How does AT help urinary problems and manage emotional difficulties?
Auto-genic means self-generating, i.e. you are treating and healing yourself. It works by putting the mind and body into such a deep level of relaxation that the fight or flight mode is switched off, allowing rest, recovery and recuperation to take place. The body then has the opportunity to utilise its own healing power and balance the autonomic nervous system. During AT the muscles in the body let go of all tension and relax.

What is Autogenics Training (AT)?
AT was developed by the German neuro-psychiatrist Professor Johannes Schultz in the 1930s. It is a sequence of simple mental exercises (repeated silent thoughts) focused on bringing awareness to different parts of the body using visualization. AT needs to be taught by a qualified practitioner. Training is 1-2 hours for 8-10 weeks and can be taken in a class or individually. It may be easier for IC patients to have individual sessions as this will allow for the numerous bathroom breaks that may be needed.

Finding an AT instructor
The British Autogenics Society regulates AT practitioners in the UK and internationally, for further information go to http://www.autogenic-therapy.org.uk

2. Getting the sleep you need
IC is notorious for causing a continual lack of sleep in sufferers due to IC symptoms persisting throughout the night. This not only causes brain-fog and an inability to manage stress and emotions, but it also heightens pain sensitivity and diminishes healing. Natural sleep cycles are around 3 hours long, and it is during these cycles that the body restores and repairs itself. If your sleep cycles are continually interrupted (due to urinary frequency or pain) your body is being denied the opportunity to heal.

How do you get a good night’s sleep?
There is no magic solution to getting a good night’s sleep, however there are things you can do to help:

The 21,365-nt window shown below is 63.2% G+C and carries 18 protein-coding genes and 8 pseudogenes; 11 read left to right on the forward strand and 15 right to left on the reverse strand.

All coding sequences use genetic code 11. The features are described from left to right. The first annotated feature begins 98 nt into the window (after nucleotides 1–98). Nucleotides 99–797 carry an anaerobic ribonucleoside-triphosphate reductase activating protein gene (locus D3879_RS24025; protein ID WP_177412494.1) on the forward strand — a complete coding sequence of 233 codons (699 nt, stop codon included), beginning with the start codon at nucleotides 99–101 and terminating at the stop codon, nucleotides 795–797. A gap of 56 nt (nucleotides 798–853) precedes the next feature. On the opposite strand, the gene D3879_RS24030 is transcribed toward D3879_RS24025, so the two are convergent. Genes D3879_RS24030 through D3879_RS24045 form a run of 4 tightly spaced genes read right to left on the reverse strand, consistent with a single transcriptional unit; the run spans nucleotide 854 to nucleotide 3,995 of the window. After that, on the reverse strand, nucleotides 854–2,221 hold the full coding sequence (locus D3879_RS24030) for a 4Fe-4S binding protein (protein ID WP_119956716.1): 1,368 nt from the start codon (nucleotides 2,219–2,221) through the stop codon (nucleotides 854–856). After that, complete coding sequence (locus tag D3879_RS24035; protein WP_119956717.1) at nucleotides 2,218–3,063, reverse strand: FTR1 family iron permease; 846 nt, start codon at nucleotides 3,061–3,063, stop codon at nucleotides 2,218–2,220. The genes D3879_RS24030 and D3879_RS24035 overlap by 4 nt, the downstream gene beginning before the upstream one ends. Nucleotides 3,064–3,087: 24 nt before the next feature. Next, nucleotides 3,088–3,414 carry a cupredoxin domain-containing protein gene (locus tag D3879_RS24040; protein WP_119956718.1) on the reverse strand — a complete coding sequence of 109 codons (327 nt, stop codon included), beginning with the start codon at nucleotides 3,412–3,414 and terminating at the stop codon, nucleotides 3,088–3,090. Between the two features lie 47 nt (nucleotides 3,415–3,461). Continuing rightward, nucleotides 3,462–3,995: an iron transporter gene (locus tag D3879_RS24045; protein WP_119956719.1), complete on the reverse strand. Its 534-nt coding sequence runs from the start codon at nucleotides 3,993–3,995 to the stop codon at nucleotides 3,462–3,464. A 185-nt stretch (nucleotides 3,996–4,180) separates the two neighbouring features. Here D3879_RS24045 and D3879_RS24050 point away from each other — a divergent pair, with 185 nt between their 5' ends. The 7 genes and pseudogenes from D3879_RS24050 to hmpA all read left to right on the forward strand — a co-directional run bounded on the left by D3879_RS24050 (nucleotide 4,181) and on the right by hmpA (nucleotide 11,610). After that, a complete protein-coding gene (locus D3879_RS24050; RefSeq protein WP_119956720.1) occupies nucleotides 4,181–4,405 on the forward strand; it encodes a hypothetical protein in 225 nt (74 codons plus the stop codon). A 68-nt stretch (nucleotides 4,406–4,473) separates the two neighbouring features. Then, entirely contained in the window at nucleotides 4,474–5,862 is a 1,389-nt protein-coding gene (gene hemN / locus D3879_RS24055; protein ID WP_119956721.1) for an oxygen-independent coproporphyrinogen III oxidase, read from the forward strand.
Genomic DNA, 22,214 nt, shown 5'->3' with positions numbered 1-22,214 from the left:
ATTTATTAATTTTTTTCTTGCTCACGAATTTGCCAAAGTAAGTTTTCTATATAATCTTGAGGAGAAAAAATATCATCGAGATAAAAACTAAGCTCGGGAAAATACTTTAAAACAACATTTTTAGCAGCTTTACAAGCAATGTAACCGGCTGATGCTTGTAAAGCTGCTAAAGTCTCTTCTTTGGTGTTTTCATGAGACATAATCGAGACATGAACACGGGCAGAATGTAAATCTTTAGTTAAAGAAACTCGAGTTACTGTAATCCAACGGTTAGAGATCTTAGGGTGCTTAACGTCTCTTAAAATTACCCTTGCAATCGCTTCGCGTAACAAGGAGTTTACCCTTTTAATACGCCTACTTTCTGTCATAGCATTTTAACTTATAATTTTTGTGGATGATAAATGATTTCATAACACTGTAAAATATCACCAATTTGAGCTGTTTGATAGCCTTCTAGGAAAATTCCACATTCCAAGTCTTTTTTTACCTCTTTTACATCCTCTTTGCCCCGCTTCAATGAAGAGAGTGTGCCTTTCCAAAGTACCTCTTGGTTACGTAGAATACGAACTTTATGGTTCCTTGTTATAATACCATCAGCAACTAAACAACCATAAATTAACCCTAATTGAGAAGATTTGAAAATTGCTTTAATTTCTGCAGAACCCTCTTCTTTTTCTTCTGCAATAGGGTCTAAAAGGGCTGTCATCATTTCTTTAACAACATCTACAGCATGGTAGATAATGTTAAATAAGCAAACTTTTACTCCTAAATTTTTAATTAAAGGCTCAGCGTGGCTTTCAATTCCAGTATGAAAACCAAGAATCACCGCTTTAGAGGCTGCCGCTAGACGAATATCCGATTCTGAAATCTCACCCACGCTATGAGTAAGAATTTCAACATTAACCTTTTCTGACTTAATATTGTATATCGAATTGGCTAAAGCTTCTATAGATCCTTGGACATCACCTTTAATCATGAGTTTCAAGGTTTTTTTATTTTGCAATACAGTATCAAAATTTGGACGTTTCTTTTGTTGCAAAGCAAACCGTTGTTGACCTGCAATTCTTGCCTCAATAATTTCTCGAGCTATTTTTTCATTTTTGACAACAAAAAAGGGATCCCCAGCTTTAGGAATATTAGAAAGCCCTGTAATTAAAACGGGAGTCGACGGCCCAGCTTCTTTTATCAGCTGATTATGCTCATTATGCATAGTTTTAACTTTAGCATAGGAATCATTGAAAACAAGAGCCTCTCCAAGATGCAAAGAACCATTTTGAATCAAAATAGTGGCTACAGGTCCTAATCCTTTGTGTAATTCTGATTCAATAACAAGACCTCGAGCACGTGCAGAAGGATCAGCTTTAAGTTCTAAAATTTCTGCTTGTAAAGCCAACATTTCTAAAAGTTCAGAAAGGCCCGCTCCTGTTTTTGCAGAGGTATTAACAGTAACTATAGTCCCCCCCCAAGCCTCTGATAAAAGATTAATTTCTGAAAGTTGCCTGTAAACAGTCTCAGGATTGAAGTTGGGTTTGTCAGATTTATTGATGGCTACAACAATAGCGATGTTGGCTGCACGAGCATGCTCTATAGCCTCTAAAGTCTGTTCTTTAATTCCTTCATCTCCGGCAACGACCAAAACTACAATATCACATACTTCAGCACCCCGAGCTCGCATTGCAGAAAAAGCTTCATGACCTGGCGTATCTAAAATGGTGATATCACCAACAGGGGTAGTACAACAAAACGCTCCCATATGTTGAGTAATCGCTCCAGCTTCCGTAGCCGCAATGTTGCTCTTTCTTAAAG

• Practise AT 3 times a day, including 1 session whilst in bed last thing at night. This will aid restful sleep and can help to stop the bladder being compressed by tensed pelvic floor muscles.

      • Drink enough water throughout the day and in the evening to keep urine diluted. Concentrated urine is more irritating to a damaged bladder.

          • Follow the standard protocol for insomnia so that sleep in-between bathroom trips is easily achieved. Protocol includes: switching off your TV, computer and mobile phone an hour before bed, taking a warm bath (with Epsom salts) immediately before bed, not eating a heavy meal before bed, making sure you have eaten enough carbohydrates throughout the day, sleeping in a well-ventilated room, avoiding caffeine, alcohol and tobacco anytime during the day, making sure you are not magnesium deficient.

              • Take a sleep aid if necessary (short term use only and under supervision of a doctor). Sometimes the body can get out of the habit of sleeping – both the going to sleep and staying asleep. By using a sleep aid (such as sleeping tablets) for a few days you are giving your body a chance to get back into sleep mode - and at the same time you are receiving the healing sleep you so desperately need. Although many IC patients still wake up during the night when using a sleep aid sleep should be less interrupted. If you achieve 3 hour cycles of sleep this is a great achievement.

                • NOTE: Be cautious of herbal sleeping tablets as they may be high in oxalate.

                  ...continued on next page

                  too long, I’ll never get better” will only continue to maintain this reality. You need to truly believe you can get well to get well. Thinking the right thoughts really can work in conjunction with other healing methods to promote recovery.